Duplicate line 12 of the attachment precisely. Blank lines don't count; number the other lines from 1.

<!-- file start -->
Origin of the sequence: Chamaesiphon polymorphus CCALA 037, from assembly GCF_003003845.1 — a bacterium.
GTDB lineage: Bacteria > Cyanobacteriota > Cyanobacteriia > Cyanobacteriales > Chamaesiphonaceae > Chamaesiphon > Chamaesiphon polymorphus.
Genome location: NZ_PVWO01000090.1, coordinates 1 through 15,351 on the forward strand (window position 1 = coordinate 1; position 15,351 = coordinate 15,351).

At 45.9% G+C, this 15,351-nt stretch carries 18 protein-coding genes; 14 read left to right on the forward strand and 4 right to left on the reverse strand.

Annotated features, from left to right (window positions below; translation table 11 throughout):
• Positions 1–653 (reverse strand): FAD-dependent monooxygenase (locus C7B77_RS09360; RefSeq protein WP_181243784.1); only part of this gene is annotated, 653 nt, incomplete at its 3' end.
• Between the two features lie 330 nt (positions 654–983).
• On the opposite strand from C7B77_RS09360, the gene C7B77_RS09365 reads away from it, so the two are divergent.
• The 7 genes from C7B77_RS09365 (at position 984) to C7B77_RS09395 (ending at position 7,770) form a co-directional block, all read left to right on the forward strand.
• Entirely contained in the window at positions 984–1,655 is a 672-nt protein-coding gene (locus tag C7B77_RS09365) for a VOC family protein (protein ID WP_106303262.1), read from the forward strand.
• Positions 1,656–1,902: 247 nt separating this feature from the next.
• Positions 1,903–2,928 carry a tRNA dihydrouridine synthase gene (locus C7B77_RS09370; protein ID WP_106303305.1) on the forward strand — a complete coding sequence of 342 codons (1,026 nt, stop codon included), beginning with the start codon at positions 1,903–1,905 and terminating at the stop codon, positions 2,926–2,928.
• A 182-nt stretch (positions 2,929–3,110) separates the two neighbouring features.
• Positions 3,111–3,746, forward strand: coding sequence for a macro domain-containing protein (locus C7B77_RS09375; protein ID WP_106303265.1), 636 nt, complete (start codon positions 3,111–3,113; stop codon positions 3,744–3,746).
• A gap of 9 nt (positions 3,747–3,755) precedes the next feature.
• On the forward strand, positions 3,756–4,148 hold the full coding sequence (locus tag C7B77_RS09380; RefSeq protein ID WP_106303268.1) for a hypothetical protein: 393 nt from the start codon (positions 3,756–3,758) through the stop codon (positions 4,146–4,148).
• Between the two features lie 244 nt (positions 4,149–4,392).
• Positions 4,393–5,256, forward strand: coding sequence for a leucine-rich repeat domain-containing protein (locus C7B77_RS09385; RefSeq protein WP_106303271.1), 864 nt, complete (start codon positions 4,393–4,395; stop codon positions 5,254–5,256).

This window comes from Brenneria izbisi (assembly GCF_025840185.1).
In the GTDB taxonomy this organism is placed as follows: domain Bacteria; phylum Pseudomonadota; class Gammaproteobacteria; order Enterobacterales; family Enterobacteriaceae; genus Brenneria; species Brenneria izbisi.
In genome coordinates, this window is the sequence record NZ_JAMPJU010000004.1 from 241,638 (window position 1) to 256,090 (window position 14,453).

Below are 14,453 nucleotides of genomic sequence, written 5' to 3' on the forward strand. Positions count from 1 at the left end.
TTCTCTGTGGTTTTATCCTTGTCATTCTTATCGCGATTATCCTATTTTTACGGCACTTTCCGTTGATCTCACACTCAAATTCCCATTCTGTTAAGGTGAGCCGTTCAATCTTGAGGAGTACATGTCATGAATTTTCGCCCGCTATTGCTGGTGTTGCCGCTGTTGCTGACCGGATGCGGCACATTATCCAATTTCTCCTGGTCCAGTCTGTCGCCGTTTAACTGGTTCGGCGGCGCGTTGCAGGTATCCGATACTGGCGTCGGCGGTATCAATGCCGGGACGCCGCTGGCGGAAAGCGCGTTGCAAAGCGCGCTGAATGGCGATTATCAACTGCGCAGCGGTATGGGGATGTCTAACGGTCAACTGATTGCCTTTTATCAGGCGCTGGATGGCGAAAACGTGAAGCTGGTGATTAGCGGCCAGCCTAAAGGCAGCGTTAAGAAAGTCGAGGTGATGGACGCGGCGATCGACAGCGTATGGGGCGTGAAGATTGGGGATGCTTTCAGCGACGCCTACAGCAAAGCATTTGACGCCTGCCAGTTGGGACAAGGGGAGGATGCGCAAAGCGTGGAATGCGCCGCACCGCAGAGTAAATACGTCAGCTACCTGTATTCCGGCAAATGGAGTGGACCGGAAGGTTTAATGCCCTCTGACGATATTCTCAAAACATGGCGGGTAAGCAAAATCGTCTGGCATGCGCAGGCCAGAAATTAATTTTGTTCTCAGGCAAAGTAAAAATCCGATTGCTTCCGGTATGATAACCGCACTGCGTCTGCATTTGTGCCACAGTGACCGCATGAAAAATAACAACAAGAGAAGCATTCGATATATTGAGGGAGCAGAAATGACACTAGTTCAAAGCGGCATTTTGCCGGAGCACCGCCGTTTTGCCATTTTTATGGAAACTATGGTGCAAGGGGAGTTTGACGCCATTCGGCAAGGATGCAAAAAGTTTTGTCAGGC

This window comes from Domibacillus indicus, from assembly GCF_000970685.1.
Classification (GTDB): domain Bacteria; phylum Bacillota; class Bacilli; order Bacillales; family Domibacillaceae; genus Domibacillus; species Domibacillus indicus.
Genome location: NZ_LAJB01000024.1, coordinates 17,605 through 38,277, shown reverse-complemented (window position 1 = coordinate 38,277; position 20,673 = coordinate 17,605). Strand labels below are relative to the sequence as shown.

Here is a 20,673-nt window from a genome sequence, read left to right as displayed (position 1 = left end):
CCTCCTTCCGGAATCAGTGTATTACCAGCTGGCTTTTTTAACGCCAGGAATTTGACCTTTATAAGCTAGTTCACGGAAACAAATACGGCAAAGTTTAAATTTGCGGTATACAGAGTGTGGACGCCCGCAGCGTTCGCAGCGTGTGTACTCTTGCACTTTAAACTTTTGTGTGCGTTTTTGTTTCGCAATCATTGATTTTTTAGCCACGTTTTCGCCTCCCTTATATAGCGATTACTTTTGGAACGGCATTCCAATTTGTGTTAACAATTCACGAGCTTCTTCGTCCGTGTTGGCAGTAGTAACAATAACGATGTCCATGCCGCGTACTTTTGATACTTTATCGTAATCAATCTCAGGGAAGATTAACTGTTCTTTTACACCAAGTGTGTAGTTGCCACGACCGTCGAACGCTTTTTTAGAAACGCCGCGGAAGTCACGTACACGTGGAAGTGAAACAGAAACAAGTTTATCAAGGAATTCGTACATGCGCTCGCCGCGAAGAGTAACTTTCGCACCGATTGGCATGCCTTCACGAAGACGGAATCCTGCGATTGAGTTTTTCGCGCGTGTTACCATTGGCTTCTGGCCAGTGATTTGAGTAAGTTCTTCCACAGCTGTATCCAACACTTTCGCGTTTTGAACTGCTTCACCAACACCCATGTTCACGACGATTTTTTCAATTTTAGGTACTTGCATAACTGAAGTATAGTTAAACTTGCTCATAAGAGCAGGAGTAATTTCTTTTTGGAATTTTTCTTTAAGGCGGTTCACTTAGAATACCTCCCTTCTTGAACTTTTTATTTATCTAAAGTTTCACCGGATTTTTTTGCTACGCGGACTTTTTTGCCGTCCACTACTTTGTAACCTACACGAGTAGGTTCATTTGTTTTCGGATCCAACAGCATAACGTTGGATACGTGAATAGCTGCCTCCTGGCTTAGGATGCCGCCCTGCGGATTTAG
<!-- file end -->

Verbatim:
• Positions 1,903–2,928 carry a tRNA dihydrouridine synthase gene (locus C7B77_RS09370; protein ID WP_106303305.1) on the forward strand — a complete coding sequence of 342 codons (1,026 nt, stop codon included), beginning with the start codon at positions 1,903–1,905 and terminating at the stop codon, positions 2,926–2,928.